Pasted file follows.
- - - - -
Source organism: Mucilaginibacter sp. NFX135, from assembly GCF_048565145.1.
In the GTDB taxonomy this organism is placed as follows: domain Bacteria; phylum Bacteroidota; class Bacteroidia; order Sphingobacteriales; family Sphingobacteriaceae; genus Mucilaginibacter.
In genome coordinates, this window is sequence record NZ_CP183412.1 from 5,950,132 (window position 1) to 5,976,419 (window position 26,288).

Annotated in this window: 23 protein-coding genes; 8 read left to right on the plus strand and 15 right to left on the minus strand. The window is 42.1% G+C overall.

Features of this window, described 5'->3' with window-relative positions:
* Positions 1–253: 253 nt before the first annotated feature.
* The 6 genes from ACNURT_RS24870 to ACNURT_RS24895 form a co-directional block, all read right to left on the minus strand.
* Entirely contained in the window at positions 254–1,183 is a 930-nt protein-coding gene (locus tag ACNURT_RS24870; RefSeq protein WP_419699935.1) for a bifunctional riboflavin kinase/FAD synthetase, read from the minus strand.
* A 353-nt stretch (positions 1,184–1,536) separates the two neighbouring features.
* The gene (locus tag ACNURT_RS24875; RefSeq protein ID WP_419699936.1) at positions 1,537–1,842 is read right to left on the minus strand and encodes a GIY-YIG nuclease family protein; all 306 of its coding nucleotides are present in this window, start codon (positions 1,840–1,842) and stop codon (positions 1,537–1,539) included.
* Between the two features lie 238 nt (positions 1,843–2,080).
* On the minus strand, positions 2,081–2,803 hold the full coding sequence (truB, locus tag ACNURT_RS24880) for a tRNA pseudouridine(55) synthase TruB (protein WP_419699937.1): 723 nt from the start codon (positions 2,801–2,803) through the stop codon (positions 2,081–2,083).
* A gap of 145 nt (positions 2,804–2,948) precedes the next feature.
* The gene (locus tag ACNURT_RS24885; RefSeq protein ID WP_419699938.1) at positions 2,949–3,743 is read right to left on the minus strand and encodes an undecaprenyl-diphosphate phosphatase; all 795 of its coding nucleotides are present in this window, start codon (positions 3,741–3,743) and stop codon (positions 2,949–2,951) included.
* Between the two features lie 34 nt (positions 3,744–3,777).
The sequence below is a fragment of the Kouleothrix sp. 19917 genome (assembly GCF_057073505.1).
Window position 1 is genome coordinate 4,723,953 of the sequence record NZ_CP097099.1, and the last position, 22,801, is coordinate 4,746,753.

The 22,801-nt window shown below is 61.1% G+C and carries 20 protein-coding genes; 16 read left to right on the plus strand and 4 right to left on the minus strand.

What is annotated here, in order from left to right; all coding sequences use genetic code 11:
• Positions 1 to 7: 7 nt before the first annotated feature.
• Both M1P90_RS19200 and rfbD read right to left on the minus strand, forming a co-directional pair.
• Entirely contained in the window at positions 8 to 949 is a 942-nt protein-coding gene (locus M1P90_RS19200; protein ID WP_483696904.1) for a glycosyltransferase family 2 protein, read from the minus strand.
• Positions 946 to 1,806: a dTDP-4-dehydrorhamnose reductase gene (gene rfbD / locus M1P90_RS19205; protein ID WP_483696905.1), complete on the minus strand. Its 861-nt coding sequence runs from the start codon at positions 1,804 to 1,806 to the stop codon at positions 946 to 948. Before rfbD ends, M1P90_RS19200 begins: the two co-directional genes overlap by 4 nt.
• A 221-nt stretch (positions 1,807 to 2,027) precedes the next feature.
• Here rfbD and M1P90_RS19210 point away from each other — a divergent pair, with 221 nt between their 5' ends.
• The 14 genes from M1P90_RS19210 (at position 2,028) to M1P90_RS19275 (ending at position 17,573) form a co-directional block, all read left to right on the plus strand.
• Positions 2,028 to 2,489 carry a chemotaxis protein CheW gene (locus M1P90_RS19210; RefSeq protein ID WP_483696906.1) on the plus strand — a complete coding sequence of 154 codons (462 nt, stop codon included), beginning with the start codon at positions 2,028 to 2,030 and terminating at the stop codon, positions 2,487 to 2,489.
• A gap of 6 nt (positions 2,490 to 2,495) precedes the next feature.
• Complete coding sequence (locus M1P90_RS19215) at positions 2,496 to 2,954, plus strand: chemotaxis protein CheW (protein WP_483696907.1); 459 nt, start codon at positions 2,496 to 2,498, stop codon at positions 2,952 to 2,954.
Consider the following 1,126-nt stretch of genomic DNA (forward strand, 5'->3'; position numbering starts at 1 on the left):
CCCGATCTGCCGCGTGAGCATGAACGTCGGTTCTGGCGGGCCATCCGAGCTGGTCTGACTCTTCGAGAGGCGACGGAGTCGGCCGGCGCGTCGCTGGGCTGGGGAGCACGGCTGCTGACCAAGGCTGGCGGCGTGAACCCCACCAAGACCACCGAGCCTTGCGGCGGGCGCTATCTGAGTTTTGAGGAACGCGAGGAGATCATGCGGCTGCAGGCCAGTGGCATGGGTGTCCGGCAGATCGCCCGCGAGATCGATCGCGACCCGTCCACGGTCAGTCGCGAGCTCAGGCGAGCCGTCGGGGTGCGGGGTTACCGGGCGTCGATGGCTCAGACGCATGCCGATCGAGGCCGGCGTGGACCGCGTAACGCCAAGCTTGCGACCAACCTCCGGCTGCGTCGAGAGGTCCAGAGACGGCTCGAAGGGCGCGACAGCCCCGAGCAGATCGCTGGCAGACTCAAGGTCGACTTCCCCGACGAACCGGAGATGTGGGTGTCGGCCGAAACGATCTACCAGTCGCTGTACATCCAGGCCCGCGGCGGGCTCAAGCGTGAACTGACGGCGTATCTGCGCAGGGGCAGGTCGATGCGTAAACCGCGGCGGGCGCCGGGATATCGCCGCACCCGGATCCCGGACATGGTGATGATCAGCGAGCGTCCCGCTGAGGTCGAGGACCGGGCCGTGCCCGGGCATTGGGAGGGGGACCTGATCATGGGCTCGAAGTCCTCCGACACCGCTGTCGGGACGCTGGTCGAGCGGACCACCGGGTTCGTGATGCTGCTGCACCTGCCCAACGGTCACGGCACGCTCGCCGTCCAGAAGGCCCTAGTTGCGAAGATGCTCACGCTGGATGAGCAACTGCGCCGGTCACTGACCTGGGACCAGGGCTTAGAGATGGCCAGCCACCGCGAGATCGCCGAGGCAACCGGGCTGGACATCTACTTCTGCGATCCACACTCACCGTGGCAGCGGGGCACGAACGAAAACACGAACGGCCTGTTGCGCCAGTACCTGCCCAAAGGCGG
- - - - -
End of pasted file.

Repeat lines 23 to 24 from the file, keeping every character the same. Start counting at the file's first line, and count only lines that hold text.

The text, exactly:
• Positions 946 to 1,806: a dTDP-4-dehydrorhamnose reductase gene (gene rfbD / locus M1P90_RS19205; protein ID WP_483696905.1), complete on the minus strand. Its 861-nt coding sequence runs from the start codon at positions 1,804 to 1,806 to the stop codon at positions 946 to 948. Before rfbD ends, M1P90_RS19200 begins: the two co-directional genes overlap by 4 nt.
• A 221-nt stretch (positions 1,807 to 2,027) precedes the next feature.